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Vienna Institute warns of PPP, judiciary reform risks to Albania’s outlook

TIRANA, Nov. 7 – The Vienna Institute for International Economic Studies says it expects Albania’s economy to grow by an average of 4 percent annually over the next couple of years, but warns of risks that public private partnerships and the implementation of a justice reform could pose to the country’s public debt reduction agenda and EU integration prospects.

In its latest autumn forecast, wiiw, one of the top centers for research in Central, East and Southeast Europe, upgraded Albania’s 2018 growth prospects to 4.1 percent, but left unchanged the 2019 and 2020 forecast at 4 percent on the back of domestic and external demand and higher commodity prices giving a boost to the country’s oil industry.

“Our forecasts are largely unchanged from the spring, and we continue to expect the [Albanian] economy to remain strong and grow above 4 percent in the medium term. Both domestic and external demand will support growth. Higher international oil prices should mean higher investments and exports in this sector,” says the Vienna Institute.

The research center suggests the Albanian government’s public private partnership must be transparent and well monitored in order to continue the public debt reduction agenda.

“Public private partnership projects must be transparent and well monitored in order to avoid rises in public debt. Tangible progress of judicial system reform is critical for the start of EU membership talks,” says the Vienna Institute.

The warning comes as international financial institutions such as the IMF and the World Bank have asked the Albanian government to give up the unsolicited proposal as a procedure that places bidders at unequal position and leads to controversial PPPs with no thorough cost-benefit analysis that could create new arrears undermining the public debt reduction agenda.

The Albanian government is currently implementing an ambitious €1 billion PPP program to upgrade road, health, education and waste management infrastructure through taxpayer support in return from private investment and management.

Taxpayer support to 11 PPP contracts is expected to increase by around 50 percent to €100 million for 2019, taking PPP spending to 3 percent of the previous year’s fiscal revenue, compared to 5 percent threshold that the government has set.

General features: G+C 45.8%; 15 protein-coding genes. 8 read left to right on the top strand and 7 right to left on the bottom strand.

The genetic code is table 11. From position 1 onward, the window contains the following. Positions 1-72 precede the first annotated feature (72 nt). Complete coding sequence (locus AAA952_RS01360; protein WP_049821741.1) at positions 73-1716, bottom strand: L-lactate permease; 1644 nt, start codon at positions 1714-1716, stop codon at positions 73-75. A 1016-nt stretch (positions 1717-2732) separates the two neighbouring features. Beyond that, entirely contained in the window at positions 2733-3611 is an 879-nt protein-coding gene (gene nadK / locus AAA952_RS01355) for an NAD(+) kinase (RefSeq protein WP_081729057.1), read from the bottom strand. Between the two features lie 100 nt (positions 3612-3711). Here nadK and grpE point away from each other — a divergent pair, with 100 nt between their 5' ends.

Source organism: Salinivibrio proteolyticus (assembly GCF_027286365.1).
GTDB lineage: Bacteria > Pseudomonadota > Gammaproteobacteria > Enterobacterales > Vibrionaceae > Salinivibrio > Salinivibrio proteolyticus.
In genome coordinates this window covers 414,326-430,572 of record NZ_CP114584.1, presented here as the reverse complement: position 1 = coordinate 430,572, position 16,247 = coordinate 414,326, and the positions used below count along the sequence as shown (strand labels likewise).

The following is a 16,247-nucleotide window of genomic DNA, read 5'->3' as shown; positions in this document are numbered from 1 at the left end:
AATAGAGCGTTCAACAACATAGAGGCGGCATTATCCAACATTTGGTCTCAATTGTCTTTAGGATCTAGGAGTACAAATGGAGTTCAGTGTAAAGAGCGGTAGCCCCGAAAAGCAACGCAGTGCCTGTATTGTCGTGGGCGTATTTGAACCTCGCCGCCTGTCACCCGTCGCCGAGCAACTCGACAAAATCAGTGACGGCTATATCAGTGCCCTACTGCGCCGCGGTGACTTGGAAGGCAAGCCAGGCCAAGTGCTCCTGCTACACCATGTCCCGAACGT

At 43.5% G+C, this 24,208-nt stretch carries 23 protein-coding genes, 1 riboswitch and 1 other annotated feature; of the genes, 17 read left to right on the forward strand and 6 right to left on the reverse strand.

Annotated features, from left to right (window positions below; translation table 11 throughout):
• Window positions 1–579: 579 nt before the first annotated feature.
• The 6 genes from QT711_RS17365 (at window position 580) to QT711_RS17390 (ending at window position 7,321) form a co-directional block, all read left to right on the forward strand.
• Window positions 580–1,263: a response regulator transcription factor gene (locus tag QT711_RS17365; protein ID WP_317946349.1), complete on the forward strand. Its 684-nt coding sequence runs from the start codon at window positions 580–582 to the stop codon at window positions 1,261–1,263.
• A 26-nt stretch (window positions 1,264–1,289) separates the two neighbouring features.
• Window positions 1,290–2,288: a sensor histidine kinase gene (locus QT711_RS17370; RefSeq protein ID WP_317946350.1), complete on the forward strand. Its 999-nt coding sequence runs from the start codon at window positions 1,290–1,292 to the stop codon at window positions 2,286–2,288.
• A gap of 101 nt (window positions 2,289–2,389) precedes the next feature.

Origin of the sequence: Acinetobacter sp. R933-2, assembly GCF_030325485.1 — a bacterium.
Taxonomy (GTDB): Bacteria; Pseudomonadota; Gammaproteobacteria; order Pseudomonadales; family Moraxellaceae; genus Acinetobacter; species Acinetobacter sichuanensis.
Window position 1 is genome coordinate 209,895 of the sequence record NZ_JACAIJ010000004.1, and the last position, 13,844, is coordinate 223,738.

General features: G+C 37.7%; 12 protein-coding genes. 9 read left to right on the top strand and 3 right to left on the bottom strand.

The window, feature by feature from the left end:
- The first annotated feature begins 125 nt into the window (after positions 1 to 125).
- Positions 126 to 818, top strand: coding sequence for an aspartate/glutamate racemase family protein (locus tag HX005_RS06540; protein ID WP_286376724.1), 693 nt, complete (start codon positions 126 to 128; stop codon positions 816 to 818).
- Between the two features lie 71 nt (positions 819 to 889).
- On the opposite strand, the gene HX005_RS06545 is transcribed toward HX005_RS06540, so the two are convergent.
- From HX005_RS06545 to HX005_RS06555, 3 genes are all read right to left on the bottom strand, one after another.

Albania’s public debt is already at around 70 percent of the GDP, a high level for the country’s stage of development that places at risk macro-economic stability and much-needed public investment due to high debt servicing costs.

Albania is also implementing a long-awaited justice reform which is slowly progressing with a vetting process that is scanning judges and prosecutors over their wealth, moral integrity and professionalism and whose progress is considered key to the country’s hopes of launching EU accession talks next year.

Experts say that if properly implemented, the judiciary reform is also expected to give a boost to the country’s business climate by boosting rule of law and investor confidence in a sector perceived as highly corrupt.

The Vienna Institute has earlier noted the emerging tourism sector and new planned infrastructure investment will keep the Albanian economy growing at about 4 percent over 2019 and 2020 at a time when TAP and the Devoll Hydropower, the two major energy-related that drove growth in the past four years complete their investment stage by the end of 2018, leaving a huge gap of about €300 million unless other major projects replace them.

At an average of about 4 percent over the next couple of years, wiiw expects Albania to register the highest growth among the six EU aspirant Western Balkan countries where overall 2019-2020 is estimated at 3.35 percent, mainly because of a significant slowdown in Serbia, the region’s largest economy.

The Vienna Institute’s forecast are slightly higher compared to the World Bank and the IMF which expect Albania’s economy to slow down to 3.5 to 3.7 percent in 2019 on the back of lower FDI following the completion of two major energy-related investment, but yet lower compared to the Albanian government’s target of 4.3 percent for 2019 and growth gradually picking up to 4.5 percent by 2021 when Albania heads to general elections.

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